The final instalment was at the Military Museum out on East Point. The Darwin bombing experience here was very different to the one at the RFDS. Bit more precision to it all. The main video presentation was a collection of actual footage from the time and included personal reflections of service people and civilians who experienced the action. Numerous people seem to have donated things to the display, illustrating their experiences of the time. It was therefore on a different plane to the RFDS experience. One could be more moved by the drama and their sacrifice. Upon reflection I am not sure which was superior, both have their place I suppose.
On a different note we have had an evening out on the harbour aboard Cape Adieu for a sunset dinner cruise. It is an old converted fishing boat. It leaves from Stokes Wharf and cruises along the harbour front and then back takes about three hours. Plenty of great sea food and views of the city. Quite a good sunset too. Guess is there were about fifty on the boat, spread over three decks. So it was a good laid back experience without crowds of people on a couple of the larger boats that mirror this trip.
We set off tomorrow on the Ghan to Adelaide. Will catch up on the remainder of our time in Darwin when we get there in three days time.
After a bit of a sleep in we set off for a walk through Bicentennial Park which runs along the foreshore cliff tops fronting Darwin Harbour. First stop though was at Doctors Gully, named ‘Doctor’ after surgeon Peel, He was a member of the Goyder surveying team that in 1869 surveyed the site of Palmerston, to later become Darwin in 1911. There are the remnants of an old water well here that was the source of Palmerston’s water supply in the early years. A creek flows from this area down to the harbour, the whole area was originally given over to agricultural pursuits. During WW11 the Catalina flying boats were moored here.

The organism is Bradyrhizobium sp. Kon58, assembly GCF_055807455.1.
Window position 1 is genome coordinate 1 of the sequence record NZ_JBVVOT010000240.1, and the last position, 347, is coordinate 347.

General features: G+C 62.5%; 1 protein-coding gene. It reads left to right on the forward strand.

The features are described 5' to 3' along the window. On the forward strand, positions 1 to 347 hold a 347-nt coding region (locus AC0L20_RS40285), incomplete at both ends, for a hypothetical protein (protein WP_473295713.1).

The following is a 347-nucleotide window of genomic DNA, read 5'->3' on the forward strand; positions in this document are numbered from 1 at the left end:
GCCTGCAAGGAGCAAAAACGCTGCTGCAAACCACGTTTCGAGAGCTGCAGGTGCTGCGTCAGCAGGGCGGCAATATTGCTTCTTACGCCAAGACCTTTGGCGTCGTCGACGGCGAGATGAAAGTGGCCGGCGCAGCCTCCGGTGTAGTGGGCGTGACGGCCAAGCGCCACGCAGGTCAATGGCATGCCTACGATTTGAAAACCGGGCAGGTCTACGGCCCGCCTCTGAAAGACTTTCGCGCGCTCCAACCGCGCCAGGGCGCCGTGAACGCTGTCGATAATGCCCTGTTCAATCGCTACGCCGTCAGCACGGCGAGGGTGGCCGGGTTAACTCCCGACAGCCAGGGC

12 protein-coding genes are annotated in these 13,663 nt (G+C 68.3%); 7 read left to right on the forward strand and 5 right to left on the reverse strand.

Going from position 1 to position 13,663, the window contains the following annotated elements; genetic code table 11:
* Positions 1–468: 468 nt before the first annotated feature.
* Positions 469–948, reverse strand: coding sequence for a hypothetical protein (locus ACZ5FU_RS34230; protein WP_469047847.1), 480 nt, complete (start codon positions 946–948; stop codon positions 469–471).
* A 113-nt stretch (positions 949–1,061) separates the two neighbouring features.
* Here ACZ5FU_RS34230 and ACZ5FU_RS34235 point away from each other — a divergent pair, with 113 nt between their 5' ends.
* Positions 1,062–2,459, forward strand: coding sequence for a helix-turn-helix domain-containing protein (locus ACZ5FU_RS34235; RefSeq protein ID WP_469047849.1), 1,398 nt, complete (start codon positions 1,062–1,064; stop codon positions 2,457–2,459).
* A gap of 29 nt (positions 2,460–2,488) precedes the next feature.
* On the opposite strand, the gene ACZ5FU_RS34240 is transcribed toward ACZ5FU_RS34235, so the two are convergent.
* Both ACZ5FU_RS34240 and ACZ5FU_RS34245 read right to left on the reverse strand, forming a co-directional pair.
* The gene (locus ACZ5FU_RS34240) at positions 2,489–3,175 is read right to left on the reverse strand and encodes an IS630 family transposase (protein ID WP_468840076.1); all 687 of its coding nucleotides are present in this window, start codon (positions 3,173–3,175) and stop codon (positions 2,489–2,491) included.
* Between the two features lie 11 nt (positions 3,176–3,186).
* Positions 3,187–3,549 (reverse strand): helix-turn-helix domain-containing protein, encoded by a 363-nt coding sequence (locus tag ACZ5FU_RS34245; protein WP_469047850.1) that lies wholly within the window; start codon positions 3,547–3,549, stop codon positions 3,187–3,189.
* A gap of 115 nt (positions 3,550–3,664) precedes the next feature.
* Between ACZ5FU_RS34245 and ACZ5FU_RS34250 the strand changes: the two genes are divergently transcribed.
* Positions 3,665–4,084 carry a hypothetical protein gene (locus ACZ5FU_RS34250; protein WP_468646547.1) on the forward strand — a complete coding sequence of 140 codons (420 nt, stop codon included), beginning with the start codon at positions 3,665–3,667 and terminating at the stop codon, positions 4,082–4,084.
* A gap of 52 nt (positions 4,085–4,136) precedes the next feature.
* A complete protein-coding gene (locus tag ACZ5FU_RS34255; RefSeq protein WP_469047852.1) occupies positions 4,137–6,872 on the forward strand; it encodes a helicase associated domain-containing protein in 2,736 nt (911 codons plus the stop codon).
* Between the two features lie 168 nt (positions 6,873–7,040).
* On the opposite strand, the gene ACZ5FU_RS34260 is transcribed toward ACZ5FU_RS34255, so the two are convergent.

Now, there is a tourist attraction here. Aquascene, it is focused on a fish feeding frenzy that happens here every high tide. There are also some pieces of rusting wartime relics on display. Fish in their hundreds arrive here to be fed by milling tourists of all ages tossing in pieces of bread. Big mullet seem to be the main species, cat fish and milk fish (large salmon like fish) also prevalent. Allthego could not resist the temptation of doing some bread tossing.
After an hour or so at Acquascene, we climbed the stairs back up to the walkway and continued along the cliff line. There are a number of lookouts with great views of the harbour. Memorials pin point various historical events, particularly Darwin’s experience of Japanese bombing in WW11. On one high point Darwin’s Cenotaph stands backed by stone work commemorating the involvement of Australian defence forces in all the theatres of war since the Crimean war through to Afghanistan. Ominously, 3 or 4 slots on the wall following Afghanistan have been left empty. There is also quite a display of memorial plaques to the various defence units taking part in the campaign. They overlook Darwin Harbour where all the action took place back on 19 February 1942 when Japan conducted the first of many bombing raids on Darwin and the Top End. But more about that another time.
Time was getting on and the feet weary so it was lunch time at the Waterfront. An Irish pub where we consumed a rather large portion of beer battered Barramundi and chips. It was very meaty and could have done with a little longer in the oil to fully crisp up the batter, it was a little soggy in parts. The chips were excellent. Now my readers might recall that on our trips we normally select a ‘food’ and see if we can find the ‘best one’ along the way. But we are not doing that this time, trip not long enough to good a big enough sample!
The walkers felt that we had done enough for the day and wandered back to Capitanos to recover.